12. More than a dozen wildfires were raging across California on Monday, forcing thousands of residents of the most populous US state to flee their homes. Further to the north, the Canadian province of British Columbia was under a state of emergency as fire crews there also battled blazes fueled by searing temperatures and high winds. The worst of the brush fires in California was the Alamo fire in San Luis Obispo County, which had burned nearly 29,000 acres (117 square kilometers) as of Monday morning, according to the California Department of Forestry and Fire Protection known as Cal Fire. More than 1,200 fire personnel were battling the Alamo blaze, Cal Fire said, adding that hot and dry conditions were expected to continue for the next several days and the inferno has been only 15 percent contained so far. The California fires have forced the evacuation of around 8,000 people while another 10,000 have fled their homes in British Columbia, Canada's westernmost province, where around 200 blazes of varying degrees of intensity have been reported. The Alamo fire, which began four days ago, has spread to Santa Barbara County, approximately midway between San Francisco and Los Angeles, and is currently the state's largest active fire, according to Cal Fire. Fire containment efforts were particularly aimed at guarding mountain peaks holding vital infrastructure such as a high-voltage line that delivers power to nearby cities, according to the Los Angeles Times newspaper. Another fire in Santa Barbara County, the Whittier fire, is threatening hundreds of homes in the Santa Ynez Valley and forced the evacuation of nearly 150 children and counselors from a youth camp over the weekend, authorities said. DC-10 tanker aircraft were spreading retardant in a bid to prevent the blaze, which has engulfed some 10,800 acres, from spreading, according to the Los Padres National Forest service. The Whittier fire has destroyed 20 structures and is threatening 150 more, according to Cal Fire. State of emergency Area resident Sarah Gustafson told the Los Angeles Times that she was getting her tires changed when she saw a pillar of smoke rising and realized her six cats were trapped at home. She rushed back and managed to save the animals, and described a sky painted orange and black and "flames up on the ridge." "It was terrifying," she told the paper. "When I got home it was smokey with ash." She then scrambled back to a Red Cross shelter parking lot where she and her cats spent the night. Another blaze, the Wall fire in northern Butte County, has burned some 5,600 acres and has been 35 percent contained as of Monday morning, according to Cal Fire. Four people have been injured by the Wall fire, according to authorities. Most of southern California including metropolitan Los Angeles has been in the grips of a blistering heat wave with temperatures reaching as high as 110 degrees Fahrenheit (43 degrees Celsius). Wildfires are common in California and other parts of the American west over the summer. In British Columbia, the provincial government has declared a state of emergency as thousands of firefighters battle blazes across the sprawling territory. Several villages in the center of the province have been evacuated, leaving more than 10,000 people temporarily homeless, said Canadian public safety minster Ralph Goodale. "There are about 231 fires burning. Ninety-eight of these are new... At least 10 of them are very close to communities, which makes them particularly dangerous," he told a news conference. Kevin Skrepnek, chief information officer for the BC Wildfire Service, told the National Post that lightning storms on Friday had ignited many of the fires following a prolonged dry spell. "We're focusing now on public safety, keeping these fires away from communities, protecting transportation routes, things like that," Skrepnek said. Forecasters are not expecting rain in the region in the coming week.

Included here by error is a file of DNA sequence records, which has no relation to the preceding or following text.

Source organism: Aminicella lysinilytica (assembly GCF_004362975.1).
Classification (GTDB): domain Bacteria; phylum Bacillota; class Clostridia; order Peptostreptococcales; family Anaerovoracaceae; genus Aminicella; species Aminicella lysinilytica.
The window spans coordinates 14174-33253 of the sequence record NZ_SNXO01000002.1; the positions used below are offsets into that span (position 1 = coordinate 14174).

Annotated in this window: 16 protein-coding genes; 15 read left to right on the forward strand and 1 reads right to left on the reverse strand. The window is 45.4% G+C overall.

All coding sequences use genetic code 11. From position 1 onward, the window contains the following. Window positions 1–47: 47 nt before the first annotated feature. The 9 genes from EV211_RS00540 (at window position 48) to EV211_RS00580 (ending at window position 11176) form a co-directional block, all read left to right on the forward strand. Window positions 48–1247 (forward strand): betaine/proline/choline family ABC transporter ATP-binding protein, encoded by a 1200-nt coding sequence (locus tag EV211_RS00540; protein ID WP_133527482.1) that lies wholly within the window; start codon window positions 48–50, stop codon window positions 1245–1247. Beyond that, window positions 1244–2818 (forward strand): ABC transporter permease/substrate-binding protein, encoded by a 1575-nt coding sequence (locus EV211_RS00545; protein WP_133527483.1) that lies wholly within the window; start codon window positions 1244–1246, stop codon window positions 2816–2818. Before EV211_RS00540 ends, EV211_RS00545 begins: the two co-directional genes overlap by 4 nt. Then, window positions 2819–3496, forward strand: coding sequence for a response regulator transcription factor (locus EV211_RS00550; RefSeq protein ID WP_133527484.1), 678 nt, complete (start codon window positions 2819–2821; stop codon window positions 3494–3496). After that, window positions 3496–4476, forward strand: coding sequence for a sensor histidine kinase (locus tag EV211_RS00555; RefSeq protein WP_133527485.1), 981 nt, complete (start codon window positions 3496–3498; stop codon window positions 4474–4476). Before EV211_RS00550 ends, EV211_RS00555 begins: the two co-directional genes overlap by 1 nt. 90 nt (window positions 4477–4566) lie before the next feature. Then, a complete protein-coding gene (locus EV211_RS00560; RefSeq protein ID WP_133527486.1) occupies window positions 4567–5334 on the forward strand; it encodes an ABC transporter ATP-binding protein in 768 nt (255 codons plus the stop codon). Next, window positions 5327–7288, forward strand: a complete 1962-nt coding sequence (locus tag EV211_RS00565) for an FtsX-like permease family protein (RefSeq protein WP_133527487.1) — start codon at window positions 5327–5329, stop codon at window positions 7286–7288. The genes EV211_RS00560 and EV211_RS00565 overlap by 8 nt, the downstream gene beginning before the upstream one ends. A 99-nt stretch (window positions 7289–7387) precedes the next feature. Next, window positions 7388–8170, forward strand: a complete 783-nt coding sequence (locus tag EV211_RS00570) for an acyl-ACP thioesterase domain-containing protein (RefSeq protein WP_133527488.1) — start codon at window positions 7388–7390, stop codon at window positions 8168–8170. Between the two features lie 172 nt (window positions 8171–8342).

13. The Indian Summer Baaja is a one-day music festival held at the Horniman Museum in London. This time around, the festival is set to be curated by none other than Soumik Datta, the celebrated British Indian Sarod virtuoso, to commemorate 70 years of cultural ties between Indian and the UK. The artist will put together a line-up of UK-based musicians, storytellers and dancers whose contemporary practice is deep-rooted in the musical traditions of South Asia. © Soumik Datta Arts The event is set to be held on July 23rd, 2017, in London and is free to all. It will feature world music bestselling artist Shammi Pithia, celebrated percussionist Bernhard Schimpelsberger, tabla maestro Gurdain Singh Rayatt, violinist Preetha Narayanan and progressive six piece British-Bengali band Khiyo among other artists. The day will close with a dynamic two-hour tour de force gala of voices, drummers and strings led by Soumik on his signature instrument, the sarod. Indian Summer Baaja has been developed by Soumik Datta Arts. © Horniman Museum UK Speaking about the event and why it's such a big deal to both the nations, culturally, Datta said, “I wanted to recreate the atmosphere of vibrant Indian festivals complete with nomad bands and folk musicians playing on street corners and city gardens.” He further adds, “Responding to the incredible collection of instruments at the Horniman, I wanted to celebrate ancient South Asian instruments such as the sarod, veena, bansuri and kanjira that are now being played by young, dynamic second generation maestros in the UK with an urgency that keeps this music relevant and alive.” © Rehmat Rayat Soumik Datta's music effortlessly bridges the worlds of classical and contemporary music and he has performed and collaborated with musicians like Beyonce, Jay-Z, Bill Bailey, Manu Delago, Akram Khan, Nitin Sawhney, Anoushka Shankar, Bernhard Schimpelsberger, Talvin Singh, Joss Stone, Shankar Mahadevan to name a few. Just a few weeks ago in late June 2017, Soumik performed his 2014 commission, ‘King of Ghosts' – the rescore of Satyajit Ray's 1960's epic ‘Goopy Gayne Bagha Gyne' – for two nights at Shakespeare's Globe as part of the theatre's Festival of Independence, commemorating India's 70 years since independence, where he was joined by Mercury Prize winner and special guest table maestro Talvin Singh. For those who are in London, looking for a cultural specimen to witness, this is one that should definitely not be missed. We secretly hope for something similar to be conducted sometime soon at our Indian museums, too.